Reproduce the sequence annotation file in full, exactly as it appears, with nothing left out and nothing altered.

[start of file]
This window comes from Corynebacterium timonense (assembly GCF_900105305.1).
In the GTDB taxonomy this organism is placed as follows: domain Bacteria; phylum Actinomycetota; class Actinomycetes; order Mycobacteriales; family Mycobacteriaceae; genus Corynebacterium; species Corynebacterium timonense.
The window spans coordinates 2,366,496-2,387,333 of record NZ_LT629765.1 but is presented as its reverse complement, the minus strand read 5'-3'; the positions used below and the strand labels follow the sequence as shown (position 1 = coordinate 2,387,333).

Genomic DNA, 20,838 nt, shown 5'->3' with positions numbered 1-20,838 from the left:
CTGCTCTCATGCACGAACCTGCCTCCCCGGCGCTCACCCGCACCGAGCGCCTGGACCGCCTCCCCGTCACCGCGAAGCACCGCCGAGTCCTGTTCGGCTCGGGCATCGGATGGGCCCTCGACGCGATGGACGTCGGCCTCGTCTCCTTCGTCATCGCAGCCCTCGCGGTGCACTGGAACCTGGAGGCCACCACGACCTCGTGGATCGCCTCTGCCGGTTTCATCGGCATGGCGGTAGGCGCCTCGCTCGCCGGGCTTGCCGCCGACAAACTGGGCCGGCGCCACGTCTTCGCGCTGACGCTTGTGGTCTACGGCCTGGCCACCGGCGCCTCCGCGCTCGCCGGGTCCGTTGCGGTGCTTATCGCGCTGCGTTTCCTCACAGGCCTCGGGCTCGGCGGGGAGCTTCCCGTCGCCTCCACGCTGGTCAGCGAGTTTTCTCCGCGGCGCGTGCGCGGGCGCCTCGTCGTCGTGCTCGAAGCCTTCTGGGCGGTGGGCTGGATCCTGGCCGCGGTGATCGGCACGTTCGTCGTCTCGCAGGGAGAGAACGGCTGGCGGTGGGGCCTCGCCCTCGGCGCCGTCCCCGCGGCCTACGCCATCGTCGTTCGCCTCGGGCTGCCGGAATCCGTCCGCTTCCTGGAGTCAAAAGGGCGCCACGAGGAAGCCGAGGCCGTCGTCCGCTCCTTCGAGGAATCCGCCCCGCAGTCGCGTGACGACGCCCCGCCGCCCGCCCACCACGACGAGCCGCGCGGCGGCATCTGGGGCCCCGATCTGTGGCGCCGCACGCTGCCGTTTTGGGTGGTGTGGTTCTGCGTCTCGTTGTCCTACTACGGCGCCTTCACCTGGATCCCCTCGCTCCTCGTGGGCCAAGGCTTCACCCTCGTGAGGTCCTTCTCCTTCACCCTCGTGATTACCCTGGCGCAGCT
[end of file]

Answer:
This window comes from Corynebacterium timonense (assembly GCF_900105305.1).
In the GTDB taxonomy this organism is placed as follows: domain Bacteria; phylum Actinomycetota; class Actinomycetes; order Mycobacteriales; family Mycobacteriaceae; genus Corynebacterium; species Corynebacterium timonense.
The window spans coordinates 2,366,496-2,387,333 of record NZ_LT629765.1 but is presented as its reverse complement, the minus strand read 5'-3'; the positions used below and the strand labels follow the sequence as shown (position 1 = coordinate 2,387,333).

Genomic DNA, 20,838 nt, shown 5'->3' with positions numbered 1-20,838 from the left:
CTGCTCTCATGCACGAACCTGCCTCCCCGGCGCTCACCCGCACCGAGCGCCTGGACCGCCTCCCCGTCACCGCGAAGCACCGCCGAGTCCTGTTCGGCTCGGGCATCGGATGGGCCCTCGACGCGATGGACGTCGGCCTCGTCTCCTTCGTCATCGCAGCCCTCGCGGTGCACTGGAACCTGGAGGCCACCACGACCTCGTGGATCGCCTCTGCCGGTTTCATCGGCATGGCGGTAGGCGCCTCGCTCGCCGGGCTTGCCGCCGACAAACTGGGCCGGCGCCACGTCTTCGCGCTGACGCTTGTGGTCTACGGCCTGGCCACCGGCGCCTCCGCGCTCGCCGGGTCCGTTGCGGTGCTTATCGCGCTGCGTTTCCTCACAGGCCTCGGGCTCGGCGGGGAGCTTCCCGTCGCCTCCACGCTGGTCAGCGAGTTTTCTCCGCGGCGCGTGCGCGGGCGCCTCGTCGTCGTGCTCGAAGCCTTCTGGGCGGTGGGCTGGATCCTGGCCGCGGTGATCGGCACGTTCGTCGTCTCGCAGGGAGAGAACGGCTGGCGGTGGGGCCTCGCCCTCGGCGCCGTCCCCGCGGCCTACGCCATCGTCGTTCGCCTCGGGCTGCCGGAATCCGTCCGCTTCCTGGAGTCAAAAGGGCGCCACGAGGAAGCCGAGGCCGTCGTCCGCTCCTTCGAGGAATCCGCCCCGCAGTCGCGTGACGACGCCCCGCCGCCCGCCCACCACGACGAGCCGCGCGGCGGCATCTGGGGCCCCGATCTGTGGCGCCGCACGCTGCCGTTTTGGGTGGTGTGGTTCTGCGTCTCGTTGTCCTACTACGGCGCCTTCACCTGGATCCCCTCGCTCCTCGTGGGCCAAGGCTTCACCCTCGTGAGGTCCTTCTCCTTCACCCTCGTGATTACCCTGGCGCAGCT